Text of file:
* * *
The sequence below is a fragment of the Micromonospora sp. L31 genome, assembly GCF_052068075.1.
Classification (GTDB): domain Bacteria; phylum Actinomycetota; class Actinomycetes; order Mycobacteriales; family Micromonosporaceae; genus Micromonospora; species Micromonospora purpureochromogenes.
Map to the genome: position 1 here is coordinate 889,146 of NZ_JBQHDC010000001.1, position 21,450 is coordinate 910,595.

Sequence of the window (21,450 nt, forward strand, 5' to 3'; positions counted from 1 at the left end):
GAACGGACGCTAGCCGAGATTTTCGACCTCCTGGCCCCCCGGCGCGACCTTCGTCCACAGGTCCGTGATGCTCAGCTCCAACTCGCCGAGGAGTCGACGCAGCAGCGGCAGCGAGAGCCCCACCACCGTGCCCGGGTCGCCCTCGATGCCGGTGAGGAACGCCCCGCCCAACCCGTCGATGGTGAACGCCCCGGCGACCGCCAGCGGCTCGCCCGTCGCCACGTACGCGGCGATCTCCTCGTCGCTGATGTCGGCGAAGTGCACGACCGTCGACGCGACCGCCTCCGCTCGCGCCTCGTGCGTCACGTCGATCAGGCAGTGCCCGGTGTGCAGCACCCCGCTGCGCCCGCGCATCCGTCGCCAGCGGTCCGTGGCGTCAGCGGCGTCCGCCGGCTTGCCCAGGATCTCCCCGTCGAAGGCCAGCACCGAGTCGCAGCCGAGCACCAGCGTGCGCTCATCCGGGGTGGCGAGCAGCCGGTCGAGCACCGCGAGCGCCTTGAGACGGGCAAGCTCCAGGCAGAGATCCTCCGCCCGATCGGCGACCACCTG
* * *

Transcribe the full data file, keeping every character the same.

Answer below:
The sequence below is a fragment of the Micromonospora sp. L31 genome, assembly GCF_052068075.1.
Classification (GTDB): domain Bacteria; phylum Actinomycetota; class Actinomycetes; order Mycobacteriales; family Micromonosporaceae; genus Micromonospora; species Micromonospora purpureochromogenes.
Map to the genome: position 1 here is coordinate 889,146 of NZ_JBQHDC010000001.1, position 21,450 is coordinate 910,595.

Sequence of the window (21,450 nt, forward strand, 5' to 3'; positions counted from 1 at the left end):
GAACGGACGCTAGCCGAGATTTTCGACCTCCTGGCCCCCCGGCGCGACCTTCGTCCACAGGTCCGTGATGCTCAGCTCCAACTCGCCGAGGAGTCGACGCAGCAGCGGCAGCGAGAGCCCCACCACCGTGCCCGGGTCGCCCTCGATGCCGGTGAGGAACGCCCCGCCCAACCCGTCGATGGTGAACGCCCCGGCGACCGCCAGCGGCTCGCCCGTCGCCACGTACGCGGCGATCTCCTCGTCGCTGATGTCGGCGAAGTGCACGACCGTCGACGCGACCGCCTCCGCTCGCGCCTCGTGCGTCACGTCGATCAGGCAGTGCCCGGTGTGCAGCACCCCGCTGCGCCCGCGCATCCGTCGCCAGCGGTCCGTGGCGTCAGCGGCGTCCGCCGGCTTGCCCAGGATCTCCCCGTCGAAGGCCAGCACCGAGTCGCAGCCGAGCACCAGCGTGCGCTCATCCGGGGTGGCGAGCAGCCGGTCGAGCACCGCGAGCGCCTTGAGACGGGCAAGCTCCAGGCAGAGATCCTCCGCCCGATCGGCGACCACCTG